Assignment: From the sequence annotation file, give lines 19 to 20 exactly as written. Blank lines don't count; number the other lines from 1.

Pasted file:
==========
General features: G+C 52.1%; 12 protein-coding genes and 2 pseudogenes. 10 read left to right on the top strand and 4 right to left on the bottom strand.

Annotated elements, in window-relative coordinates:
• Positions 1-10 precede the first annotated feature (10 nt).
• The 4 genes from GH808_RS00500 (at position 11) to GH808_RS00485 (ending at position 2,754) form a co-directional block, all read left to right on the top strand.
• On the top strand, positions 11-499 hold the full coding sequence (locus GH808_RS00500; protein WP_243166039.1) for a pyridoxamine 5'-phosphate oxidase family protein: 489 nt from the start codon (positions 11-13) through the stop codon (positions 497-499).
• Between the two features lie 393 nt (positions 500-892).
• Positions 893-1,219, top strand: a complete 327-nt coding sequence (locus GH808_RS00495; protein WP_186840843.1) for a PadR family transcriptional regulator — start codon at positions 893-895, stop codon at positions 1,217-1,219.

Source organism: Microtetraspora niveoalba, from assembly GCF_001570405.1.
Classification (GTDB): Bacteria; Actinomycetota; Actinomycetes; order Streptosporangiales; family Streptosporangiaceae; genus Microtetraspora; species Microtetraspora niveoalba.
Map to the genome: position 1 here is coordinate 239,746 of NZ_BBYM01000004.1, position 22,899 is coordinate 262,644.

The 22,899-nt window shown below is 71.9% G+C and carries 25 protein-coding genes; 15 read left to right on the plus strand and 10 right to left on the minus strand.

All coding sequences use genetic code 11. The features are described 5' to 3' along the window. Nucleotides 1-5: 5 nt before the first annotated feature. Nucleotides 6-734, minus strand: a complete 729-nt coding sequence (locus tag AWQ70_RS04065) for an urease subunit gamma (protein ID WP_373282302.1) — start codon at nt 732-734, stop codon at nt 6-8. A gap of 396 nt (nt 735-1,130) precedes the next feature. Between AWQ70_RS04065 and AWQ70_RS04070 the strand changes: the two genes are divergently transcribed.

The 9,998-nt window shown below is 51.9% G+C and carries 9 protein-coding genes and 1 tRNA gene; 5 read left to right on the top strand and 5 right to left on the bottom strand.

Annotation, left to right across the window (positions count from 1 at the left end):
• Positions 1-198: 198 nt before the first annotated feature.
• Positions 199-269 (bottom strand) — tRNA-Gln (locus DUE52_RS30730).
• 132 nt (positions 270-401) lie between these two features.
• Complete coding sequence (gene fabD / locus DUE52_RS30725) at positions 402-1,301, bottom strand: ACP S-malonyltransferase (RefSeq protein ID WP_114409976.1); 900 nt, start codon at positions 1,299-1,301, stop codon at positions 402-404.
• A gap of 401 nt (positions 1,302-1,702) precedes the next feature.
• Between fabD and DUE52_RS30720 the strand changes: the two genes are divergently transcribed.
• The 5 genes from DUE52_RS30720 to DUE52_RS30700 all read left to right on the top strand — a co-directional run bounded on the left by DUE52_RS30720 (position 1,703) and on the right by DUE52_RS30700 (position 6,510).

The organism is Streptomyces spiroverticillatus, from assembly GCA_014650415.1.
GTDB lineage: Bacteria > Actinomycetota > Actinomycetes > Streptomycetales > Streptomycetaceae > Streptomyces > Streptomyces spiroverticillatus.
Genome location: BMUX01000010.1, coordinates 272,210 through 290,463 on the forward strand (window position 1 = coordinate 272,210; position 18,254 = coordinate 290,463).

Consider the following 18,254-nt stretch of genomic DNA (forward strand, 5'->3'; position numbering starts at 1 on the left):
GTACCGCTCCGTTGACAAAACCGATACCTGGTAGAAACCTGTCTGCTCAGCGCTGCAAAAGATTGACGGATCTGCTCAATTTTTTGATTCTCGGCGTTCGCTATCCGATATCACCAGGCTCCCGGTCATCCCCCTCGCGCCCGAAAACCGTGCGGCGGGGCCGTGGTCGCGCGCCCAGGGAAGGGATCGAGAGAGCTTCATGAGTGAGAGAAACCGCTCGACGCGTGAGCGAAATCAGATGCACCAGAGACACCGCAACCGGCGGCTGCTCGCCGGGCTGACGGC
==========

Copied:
• A gap of 401 nt (positions 1,302-1,702) precedes the next feature.
• Between fabD and DUE52_RS30720 the strand changes: the two genes are divergently transcribed.